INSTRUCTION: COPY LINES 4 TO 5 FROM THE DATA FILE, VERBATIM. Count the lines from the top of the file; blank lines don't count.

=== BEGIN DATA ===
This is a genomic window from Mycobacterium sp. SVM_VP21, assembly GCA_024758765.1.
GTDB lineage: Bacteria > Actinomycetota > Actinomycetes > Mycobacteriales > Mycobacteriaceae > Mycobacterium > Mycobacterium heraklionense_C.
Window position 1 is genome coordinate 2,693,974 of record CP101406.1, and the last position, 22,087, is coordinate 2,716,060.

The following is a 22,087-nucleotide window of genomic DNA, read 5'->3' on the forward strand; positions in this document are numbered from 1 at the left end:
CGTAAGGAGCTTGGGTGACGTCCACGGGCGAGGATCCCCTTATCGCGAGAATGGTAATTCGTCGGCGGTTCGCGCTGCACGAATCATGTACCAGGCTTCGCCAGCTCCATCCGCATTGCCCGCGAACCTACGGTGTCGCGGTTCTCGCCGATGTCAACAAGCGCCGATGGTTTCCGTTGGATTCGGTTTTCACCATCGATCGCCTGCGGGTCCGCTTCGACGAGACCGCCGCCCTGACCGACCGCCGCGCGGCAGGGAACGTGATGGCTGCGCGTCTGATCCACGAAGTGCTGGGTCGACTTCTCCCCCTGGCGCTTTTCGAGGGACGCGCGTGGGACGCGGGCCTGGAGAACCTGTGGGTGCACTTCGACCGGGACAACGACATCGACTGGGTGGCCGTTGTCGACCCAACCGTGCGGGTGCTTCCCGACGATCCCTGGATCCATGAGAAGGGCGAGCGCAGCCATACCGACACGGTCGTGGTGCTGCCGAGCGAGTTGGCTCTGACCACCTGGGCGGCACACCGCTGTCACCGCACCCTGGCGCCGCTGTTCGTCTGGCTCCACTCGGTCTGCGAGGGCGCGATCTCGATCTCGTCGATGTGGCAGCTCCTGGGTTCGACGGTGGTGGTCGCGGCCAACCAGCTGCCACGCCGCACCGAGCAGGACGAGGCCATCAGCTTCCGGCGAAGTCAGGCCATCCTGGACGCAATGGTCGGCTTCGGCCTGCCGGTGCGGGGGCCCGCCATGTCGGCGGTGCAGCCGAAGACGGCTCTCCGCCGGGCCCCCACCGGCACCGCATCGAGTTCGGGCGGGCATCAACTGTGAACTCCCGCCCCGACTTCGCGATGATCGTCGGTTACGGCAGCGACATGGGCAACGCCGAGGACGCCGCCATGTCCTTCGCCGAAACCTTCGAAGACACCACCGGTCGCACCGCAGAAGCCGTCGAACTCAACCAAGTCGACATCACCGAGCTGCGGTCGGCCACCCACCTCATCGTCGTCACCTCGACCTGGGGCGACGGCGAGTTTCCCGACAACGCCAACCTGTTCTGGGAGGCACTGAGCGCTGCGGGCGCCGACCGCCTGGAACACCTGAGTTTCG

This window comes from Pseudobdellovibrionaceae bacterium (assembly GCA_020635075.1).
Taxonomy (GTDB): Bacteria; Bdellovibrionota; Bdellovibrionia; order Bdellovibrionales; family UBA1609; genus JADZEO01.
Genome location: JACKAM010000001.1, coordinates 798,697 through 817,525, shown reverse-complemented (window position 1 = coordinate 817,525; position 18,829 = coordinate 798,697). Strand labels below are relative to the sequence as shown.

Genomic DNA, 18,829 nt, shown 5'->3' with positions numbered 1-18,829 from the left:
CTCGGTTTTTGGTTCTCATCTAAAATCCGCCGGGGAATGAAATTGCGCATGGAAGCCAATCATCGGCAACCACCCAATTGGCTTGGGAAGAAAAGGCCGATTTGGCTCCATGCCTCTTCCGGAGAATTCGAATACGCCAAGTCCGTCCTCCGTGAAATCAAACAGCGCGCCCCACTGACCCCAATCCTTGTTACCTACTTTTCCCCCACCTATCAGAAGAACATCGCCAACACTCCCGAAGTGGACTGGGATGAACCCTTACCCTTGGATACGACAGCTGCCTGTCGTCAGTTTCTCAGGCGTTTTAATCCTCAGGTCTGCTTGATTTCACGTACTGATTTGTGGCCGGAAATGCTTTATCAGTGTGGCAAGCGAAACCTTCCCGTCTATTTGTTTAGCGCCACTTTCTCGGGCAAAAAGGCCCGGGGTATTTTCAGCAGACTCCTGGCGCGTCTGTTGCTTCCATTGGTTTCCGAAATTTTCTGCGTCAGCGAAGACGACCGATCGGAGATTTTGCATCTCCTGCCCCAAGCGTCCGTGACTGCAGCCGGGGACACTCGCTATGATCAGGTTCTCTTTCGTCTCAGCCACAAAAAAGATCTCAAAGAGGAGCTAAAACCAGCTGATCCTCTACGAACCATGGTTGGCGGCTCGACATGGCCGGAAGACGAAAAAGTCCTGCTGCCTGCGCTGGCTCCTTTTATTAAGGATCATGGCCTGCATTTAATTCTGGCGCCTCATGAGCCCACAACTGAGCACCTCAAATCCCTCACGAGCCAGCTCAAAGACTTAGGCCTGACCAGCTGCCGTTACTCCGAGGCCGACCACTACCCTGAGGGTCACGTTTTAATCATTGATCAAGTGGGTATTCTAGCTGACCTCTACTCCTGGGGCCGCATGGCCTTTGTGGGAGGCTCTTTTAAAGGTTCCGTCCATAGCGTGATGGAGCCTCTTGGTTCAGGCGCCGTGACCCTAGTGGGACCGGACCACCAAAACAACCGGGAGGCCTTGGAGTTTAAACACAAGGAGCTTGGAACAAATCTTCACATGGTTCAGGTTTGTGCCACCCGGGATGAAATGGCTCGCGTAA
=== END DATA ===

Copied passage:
The following is a 22,087-nucleotide window of genomic DNA, read 5'->3' on the forward strand; positions in this document are numbered from 1 at the left end:
CGTAAGGAGCTTGGGTGACGTCCACGGGCGAGGATCCCCTTATCGCGAGAATGGTAATTCGTCGGCGGTTCGCGCTGCACGAATCATGTACCAGGCTTCGCCAGCTCCATCCGCATTGCCCGCGAACCTACGGTGTCGCGGTTCTCGCCGATGTCAACAAGCGCCGATGGTTTCCGTTGGATTCGGTTTTCACCATCGATCGCCTGCGGGTCCGCTTCGACGAGACCGCCGCCCTGACCGACCGCCGCGCGGCAGGGAACGTGATGGCTGCGCGTCTGATCCACGAAGTGCTGGGTCGACTTCTCCCCCTGGCGCTTTTCGAGGGACGCGCGTGGGACGCGGGCCTGGAGAACCTGTGGGTGCACTTCGACCGGGACAACGACATCGACTGGGTGGCCGTTGTCGACCCAACCGTGCGGGTGCTTCCCGACGATCCCTGGATCCATGAGAAGGGCGAGCGCAGCCATACCGACACGGTCGTGGTGCTGCCGAGCGAGTTGGCTCTGACCACCTGGGCGGCACACCGCTGTCACCGCACCCTGGCGCCGCTGTTCGTCTGGCTCCACTCGGTCTGCGAGGGCGCGATCTCGATCTCGTCGATGTGGCAGCTCCTGGGTTCGACGGTGGTGGTCGCGGCCAACCAGCTGCCACGCCGCACCGAGCAGGACGAGGCCATCAGCTTCCGGCGAAGTCAGGCCATCCTGGACGCAATGGTCGGCTTCGGCCTGCCGGTGCGGGGGCCCGCCATGTCGGCGGTGCAGCCGAAGACGGCTCTCCGCCGGGCCCCCACCGGCACCGCATCGAGTTCGGGCGGGCATCAACTGTGAACTCCCGCCCCGACTTCGCGATGATCGTCGGTTACGGCAGCGACATGGGCAACGCCGAGGACGCCGCCATGTCCTTCGCCGAAACCTTCGAAGACACCACCGGTCGCACCGCAGAAGCCGTCGAACTCAACCAAGTCGACATCACCGAGCTGCGGTCGGCCACCCACCTCATCGTCGTCACCTCGACCTGGGGCGACGGCGAGTTTCCCGACAACGCCAACCTGTTCTGGGAGGCACTGAGCGCTGCGGGCGCCGACCGCCTGGAACACCTGAGTTTCG